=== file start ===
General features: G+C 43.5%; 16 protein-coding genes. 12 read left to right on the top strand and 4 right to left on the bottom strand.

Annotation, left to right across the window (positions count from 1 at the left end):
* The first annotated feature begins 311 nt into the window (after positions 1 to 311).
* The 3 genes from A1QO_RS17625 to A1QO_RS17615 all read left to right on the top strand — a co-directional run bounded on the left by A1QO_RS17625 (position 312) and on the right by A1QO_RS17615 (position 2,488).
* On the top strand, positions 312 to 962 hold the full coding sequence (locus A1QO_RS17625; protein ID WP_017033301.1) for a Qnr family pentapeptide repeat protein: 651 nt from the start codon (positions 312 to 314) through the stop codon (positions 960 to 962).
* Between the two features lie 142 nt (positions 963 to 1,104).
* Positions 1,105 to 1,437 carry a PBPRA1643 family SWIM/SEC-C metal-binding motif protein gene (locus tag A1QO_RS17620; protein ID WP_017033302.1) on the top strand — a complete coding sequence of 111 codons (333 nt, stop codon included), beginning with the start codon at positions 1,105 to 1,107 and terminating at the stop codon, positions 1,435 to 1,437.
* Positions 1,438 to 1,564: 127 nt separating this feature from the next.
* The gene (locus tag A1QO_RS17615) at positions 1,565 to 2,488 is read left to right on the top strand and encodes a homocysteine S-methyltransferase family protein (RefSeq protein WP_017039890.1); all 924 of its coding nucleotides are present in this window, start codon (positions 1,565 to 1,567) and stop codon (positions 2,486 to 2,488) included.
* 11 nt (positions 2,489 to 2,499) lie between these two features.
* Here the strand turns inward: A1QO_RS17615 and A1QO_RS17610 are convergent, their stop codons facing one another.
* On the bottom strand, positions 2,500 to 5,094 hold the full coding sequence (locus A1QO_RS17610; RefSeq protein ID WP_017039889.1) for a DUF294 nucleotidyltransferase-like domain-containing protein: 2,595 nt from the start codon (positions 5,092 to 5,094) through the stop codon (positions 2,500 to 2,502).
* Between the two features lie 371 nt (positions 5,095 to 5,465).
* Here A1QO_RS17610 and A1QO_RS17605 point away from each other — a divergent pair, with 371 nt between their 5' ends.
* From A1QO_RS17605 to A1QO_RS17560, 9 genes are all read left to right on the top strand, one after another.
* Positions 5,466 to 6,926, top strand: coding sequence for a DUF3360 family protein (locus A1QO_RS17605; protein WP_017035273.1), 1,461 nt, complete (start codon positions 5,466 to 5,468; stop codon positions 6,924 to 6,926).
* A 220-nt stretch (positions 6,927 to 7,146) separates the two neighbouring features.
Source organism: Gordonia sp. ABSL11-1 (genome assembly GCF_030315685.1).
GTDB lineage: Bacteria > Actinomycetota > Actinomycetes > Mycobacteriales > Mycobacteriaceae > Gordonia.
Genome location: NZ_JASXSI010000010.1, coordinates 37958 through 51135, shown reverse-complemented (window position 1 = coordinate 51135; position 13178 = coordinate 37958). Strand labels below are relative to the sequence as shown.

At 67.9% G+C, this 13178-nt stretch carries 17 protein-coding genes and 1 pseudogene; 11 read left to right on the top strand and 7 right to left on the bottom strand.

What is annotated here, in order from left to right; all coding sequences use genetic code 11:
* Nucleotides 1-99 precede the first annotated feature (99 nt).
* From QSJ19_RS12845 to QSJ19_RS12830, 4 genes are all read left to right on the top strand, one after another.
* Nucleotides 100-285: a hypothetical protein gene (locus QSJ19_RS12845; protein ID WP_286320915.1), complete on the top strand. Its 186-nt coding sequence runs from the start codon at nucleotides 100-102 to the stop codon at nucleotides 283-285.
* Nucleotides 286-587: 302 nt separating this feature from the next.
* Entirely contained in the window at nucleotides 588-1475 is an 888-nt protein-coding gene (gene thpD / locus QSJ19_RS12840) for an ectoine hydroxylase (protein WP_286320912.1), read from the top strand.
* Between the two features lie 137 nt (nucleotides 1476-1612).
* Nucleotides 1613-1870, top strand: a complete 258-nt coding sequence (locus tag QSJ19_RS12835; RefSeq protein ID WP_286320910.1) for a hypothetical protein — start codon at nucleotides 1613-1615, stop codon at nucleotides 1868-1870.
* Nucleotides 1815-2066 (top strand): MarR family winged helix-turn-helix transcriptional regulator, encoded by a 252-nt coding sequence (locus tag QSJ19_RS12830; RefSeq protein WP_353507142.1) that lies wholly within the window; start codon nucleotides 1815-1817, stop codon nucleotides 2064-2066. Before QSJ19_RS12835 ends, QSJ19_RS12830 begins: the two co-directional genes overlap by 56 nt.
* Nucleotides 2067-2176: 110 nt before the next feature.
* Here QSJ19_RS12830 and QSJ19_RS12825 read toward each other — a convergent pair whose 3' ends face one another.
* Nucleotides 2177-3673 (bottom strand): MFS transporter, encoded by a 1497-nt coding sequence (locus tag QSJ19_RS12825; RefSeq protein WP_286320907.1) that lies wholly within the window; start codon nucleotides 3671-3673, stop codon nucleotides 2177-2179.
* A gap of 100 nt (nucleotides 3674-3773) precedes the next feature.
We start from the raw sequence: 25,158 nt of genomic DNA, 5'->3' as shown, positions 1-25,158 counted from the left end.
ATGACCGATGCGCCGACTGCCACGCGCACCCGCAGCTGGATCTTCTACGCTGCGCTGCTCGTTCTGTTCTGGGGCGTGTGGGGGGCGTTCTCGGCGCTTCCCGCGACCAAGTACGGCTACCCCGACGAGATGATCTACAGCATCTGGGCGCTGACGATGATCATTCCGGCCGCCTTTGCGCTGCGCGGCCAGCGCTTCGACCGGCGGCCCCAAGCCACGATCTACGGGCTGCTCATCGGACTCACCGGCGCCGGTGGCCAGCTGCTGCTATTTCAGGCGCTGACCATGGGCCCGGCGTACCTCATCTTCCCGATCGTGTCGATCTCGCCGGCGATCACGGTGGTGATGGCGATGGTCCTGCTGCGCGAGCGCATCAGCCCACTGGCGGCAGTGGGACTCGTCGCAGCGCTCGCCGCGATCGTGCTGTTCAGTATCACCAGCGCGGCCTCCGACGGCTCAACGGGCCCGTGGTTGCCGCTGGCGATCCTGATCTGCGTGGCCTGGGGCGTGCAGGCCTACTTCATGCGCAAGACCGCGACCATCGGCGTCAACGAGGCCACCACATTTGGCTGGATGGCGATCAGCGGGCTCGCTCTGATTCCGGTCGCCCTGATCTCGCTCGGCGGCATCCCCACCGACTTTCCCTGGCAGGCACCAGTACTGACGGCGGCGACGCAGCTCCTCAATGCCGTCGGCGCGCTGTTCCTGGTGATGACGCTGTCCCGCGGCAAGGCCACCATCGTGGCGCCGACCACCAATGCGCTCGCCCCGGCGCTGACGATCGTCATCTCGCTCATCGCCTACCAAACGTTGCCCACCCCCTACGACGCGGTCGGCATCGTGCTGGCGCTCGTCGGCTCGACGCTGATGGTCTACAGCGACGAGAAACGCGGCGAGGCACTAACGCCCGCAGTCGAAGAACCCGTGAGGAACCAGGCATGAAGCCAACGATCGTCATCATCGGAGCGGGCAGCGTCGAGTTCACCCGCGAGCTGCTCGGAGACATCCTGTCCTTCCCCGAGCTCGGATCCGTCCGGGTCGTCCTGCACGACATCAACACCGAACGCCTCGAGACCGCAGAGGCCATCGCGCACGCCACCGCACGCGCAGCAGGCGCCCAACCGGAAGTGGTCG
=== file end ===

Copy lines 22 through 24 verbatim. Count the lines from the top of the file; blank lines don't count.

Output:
What is annotated here, in order from left to right; all coding sequences use genetic code 11:
* Nucleotides 1-99 precede the first annotated feature (99 nt).
* From QSJ19_RS12845 to QSJ19_RS12830, 4 genes are all read left to right on the top strand, one after another.